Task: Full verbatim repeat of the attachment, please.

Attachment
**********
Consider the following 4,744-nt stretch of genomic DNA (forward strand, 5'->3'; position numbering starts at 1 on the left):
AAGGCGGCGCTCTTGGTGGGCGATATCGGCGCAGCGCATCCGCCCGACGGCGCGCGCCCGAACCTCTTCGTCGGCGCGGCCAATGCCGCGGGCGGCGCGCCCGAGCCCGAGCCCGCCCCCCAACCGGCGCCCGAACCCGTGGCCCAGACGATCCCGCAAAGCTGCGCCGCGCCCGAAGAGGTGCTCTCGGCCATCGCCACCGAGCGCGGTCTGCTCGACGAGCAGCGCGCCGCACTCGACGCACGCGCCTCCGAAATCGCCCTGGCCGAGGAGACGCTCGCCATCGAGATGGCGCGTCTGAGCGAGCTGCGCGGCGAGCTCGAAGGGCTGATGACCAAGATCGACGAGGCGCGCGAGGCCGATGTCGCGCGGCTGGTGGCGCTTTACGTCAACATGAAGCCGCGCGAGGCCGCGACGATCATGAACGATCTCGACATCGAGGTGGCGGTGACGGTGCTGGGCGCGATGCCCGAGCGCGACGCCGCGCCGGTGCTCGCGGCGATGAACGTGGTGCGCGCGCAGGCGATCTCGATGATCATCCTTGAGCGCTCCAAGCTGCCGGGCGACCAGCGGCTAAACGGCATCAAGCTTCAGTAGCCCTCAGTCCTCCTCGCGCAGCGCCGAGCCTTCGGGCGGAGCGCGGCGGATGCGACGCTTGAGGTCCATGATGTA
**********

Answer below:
Consider the following 4,744-nt stretch of genomic DNA (forward strand, 5'->3'; position numbering starts at 1 on the left):
AAGGCGGCGCTCTTGGTGGGCGATATCGGCGCAGCGCATCCGCCCGACGGCGCGCGCCCGAACCTCTTCGTCGGCGCGGCCAATGCCGCGGGCGGCGCGCCCGAGCCCGAGCCCGCCCCCCAACCGGCGCCCGAACCCGTGGCCCAGACGATCCCGCAAAGCTGCGCCGCGCCCGAAGAGGTGCTCTCGGCCATCGCCACCGAGCGCGGTCTGCTCGACGAGCAGCGCGCCGCACTCGACGCACGCGCCTCCGAAATCGCCCTGGCCGAGGAGACGCTCGCCATCGAGATGGCGCGTCTGAGCGAGCTGCGCGGCGAGCTCGAAGGGCTGATGACCAAGATCGACGAGGCGCGCGAGGCCGATGTCGCGCGGCTGGTGGCGCTTTACGTCAACATGAAGCCGCGCGAGGCCGCGACGATCATGAACGATCTCGACATCGAGGTGGCGGTGACGGTGCTGGGCGCGATGCCCGAGCGCGACGCCGCGCCGGTGCTCGCGGCGATGAACGTGGTGCGCGCGCAGGCGATCTCGATGATCATCCTTGAGCGCTCCAAGCTGCCGGGCGACCAGCGGCTAAACGGCATCAAGCTTCAGTAGCCCTCAGTCCTCCTCGCGCAGCGCCGAGCCTTCGGGCGGAGCGCGGCGGATGCGACGCTTGAGGTCCATGATGTA